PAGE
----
• South Dakota: South Dakota allows social work with an associate degree in support positions like case management and social work assistant.

Continuing education required to maintain a social work license

State regulations govern social work licensure renewal. Applicants should check the ASWB or their state social work board website.

Your state’s local NASW chapter can be another helpful resource. It has information that simplifies the steps.

Possible fields and career paths for a bachelor’s degree in social work

A bachelor’s degree in social work prepares graduates for a wide range of employment opportunities, though they may not fall under the name “social worker.”

Here’s a sampling of typical job titles and career paths for BSWs:

  • Social worker (general license): Entry level positions in mental health, residential treatment, and aging services are available with a BSW.
  • Mental health assistant: Working in concert with social workers, this position assists health practitioners in their work with patients- taking vitals, recording symptoms, or with a client’s daily tasks.
  • Group home worker: Coordinating care and communication between family members, staff, and community organizations for residents of a facility are the responsibilities of a group home worker.
  • Residential counselor: A residential counselor oversees the daily activities of a shelter or other facility, including any changing behavior of residents.
  • Mental health assistance: Providing assistance to mental health advocates and social workers in their positions in private and group practice.
  • Discharge planner: These positions help clients connect with resources and plan for continued care outside of the residence or hospital setting.

If you want to specialize in a specific type of social work, such as adult gerontological or clinical social work, you will most likely need a master’s degree.

It is also possible to earn a BSW and then use the skills you’ve learned to switch careers. Some fields where BSW training can be helpful are:

  • Human resources: Applying social work to human resources is an obvious fit, and can help design and coordinate services for employees within the company framework.
  • Nonprofit work: Nonprofit work uses the efforts and training of social work in program design and in community outreach efforts.
  • Teaching: Teaching uses social work principles and structure every day in the classroom, and is a good point of contact for students who might need help.
  • Guidance counseling: Guidance counseling is another easy fit for social work bachelor’s degree holders- working with students to find resources in schools or on their path to college.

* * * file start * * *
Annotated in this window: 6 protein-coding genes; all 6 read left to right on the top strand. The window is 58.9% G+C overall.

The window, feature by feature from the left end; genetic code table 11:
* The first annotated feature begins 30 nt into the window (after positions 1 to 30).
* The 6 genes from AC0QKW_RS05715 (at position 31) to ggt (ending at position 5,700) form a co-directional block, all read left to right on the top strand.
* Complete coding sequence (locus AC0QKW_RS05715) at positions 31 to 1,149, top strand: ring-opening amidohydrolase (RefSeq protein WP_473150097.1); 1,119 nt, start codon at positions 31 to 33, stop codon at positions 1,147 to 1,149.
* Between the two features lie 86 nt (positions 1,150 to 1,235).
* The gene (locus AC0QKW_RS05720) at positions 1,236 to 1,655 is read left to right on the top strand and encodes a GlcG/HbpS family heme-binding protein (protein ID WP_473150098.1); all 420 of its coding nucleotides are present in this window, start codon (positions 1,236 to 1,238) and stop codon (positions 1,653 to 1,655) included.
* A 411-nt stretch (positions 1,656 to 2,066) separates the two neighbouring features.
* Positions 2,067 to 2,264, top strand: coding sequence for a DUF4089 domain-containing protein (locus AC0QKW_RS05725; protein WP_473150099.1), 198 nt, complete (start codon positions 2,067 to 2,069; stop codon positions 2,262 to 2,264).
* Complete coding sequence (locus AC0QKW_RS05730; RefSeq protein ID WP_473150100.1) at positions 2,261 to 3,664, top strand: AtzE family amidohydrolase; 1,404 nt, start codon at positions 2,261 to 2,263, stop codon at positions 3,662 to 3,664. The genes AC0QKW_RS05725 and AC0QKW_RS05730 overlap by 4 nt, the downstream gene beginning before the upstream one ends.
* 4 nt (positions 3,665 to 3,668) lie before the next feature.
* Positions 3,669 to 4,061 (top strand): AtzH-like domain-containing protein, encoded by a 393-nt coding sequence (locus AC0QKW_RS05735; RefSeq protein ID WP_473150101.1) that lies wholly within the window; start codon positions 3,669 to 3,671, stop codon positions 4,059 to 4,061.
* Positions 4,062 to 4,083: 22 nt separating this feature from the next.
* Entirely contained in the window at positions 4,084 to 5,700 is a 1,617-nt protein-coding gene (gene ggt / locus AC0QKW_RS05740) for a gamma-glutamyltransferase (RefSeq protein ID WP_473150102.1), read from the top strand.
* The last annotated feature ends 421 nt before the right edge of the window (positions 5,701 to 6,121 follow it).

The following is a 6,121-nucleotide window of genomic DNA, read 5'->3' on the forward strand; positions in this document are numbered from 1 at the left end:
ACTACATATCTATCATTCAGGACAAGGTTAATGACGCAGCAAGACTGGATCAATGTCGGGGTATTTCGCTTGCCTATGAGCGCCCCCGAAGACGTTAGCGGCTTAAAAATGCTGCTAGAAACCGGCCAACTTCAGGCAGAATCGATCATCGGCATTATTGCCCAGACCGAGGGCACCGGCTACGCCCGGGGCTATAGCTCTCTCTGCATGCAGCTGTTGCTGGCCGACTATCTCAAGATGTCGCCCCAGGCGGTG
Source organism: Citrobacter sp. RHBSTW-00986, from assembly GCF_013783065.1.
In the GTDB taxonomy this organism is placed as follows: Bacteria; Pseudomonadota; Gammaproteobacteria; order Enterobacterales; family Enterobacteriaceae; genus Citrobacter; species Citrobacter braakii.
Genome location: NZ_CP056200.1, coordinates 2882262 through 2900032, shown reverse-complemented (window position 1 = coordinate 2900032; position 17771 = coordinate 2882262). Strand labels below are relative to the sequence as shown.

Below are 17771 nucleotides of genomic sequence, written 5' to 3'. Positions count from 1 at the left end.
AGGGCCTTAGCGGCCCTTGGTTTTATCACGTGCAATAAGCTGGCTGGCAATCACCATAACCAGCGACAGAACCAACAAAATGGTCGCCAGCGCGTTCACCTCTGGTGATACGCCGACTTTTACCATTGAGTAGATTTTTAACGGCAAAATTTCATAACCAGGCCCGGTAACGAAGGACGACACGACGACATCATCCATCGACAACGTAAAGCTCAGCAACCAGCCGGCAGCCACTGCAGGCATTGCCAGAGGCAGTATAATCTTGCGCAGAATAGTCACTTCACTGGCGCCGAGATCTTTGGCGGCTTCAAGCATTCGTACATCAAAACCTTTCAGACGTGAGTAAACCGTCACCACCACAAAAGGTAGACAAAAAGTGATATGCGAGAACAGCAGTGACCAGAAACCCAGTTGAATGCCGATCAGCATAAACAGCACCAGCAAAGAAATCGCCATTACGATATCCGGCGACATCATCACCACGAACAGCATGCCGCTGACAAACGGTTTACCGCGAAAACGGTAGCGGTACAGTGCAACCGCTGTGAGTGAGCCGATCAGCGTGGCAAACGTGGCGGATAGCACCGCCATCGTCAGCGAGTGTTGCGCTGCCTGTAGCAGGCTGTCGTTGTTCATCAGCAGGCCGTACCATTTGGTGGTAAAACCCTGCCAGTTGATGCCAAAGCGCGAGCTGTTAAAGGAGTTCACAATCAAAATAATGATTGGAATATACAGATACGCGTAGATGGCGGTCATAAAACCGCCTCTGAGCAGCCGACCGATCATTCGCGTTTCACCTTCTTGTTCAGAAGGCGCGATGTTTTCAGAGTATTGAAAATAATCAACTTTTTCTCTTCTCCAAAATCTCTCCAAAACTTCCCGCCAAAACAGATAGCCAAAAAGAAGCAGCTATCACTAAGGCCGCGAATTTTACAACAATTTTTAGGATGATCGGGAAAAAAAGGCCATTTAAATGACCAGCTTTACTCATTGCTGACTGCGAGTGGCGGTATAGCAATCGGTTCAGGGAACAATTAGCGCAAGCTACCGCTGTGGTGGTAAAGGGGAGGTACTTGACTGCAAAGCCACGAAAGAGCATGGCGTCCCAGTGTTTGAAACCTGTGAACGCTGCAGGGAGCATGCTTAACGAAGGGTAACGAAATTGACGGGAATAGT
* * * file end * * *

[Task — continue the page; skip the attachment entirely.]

• Law: Social work applies its Code of Ethics to law and social justice, and is a solid background for positions in legal services in all areas of law.
  • Psychotherapy: The training you receive in pursuing your BSW can be applied to all of the helping professions, and work in psychotherapy is an easy pivot with further training.

A BSW will lay the groundwork for a career in social work. To advance in most practices, however, you will likely need a graduate degree as well.

Becoming a social worker with a criminal history

Many social workers are drawn to the field because of their own experience with adversity. They see social work as a way they can help others avoid the errors they made. People with a criminal history might have a more nuanced perspective on social work, but they still need to pass a background check to get licensed.

Some states are stricter than others. For instance, Ohio enters applicant’s information into an FBI database. The state does issue licenses to ex-offenders on a case-by-case basis and encourages those with a concern to contact their desired college and the state board before applying.

Top schools for a bachelor’s degree in social work

If you expect the BSW to be your final or terminal academic degree, we encourage you to pursue it at a state institution where you plan to practice. The sort of high-responsibility social work jobs that favor a prestigious bachelor’s degree also require a graduate degree. State schools deliver excellent undergraduate social work instruction at a reasonable cost. As an LBSW, you will likely not be earning a high salary. You should consider starting to economize now.

We’ve listed eight excellent affordable BSW programs below:

Boise State University

“The Baccalaureate degree program in social work (BSW) has been accredited by the Council on Social Work Education (CSWE) since 1974. A major in social work prepares students for beginning generalist, strength-based social work practice, graduate level social work education, and social work licensure. “

CUNY’s Hunter College

“The BSW program offers students the opportunity to link theory and practice by participating in a robust curriculum and established field placements. Students will learn the core skills of assessment, engagement, intervention, advocacy, and documentation through a generalist practice lens.”

Rutgers University – Camden

“Rutgers offers the Bachelor of Arts (BA) degree with a social work major through the School of Social Work and the Camden College of Arts and Sciences and the New Brunswick School of Arts and Sciences. This outstanding professional degree program prepares graduates for foundation-level social work practice.”

Rutgers University – New Brunswick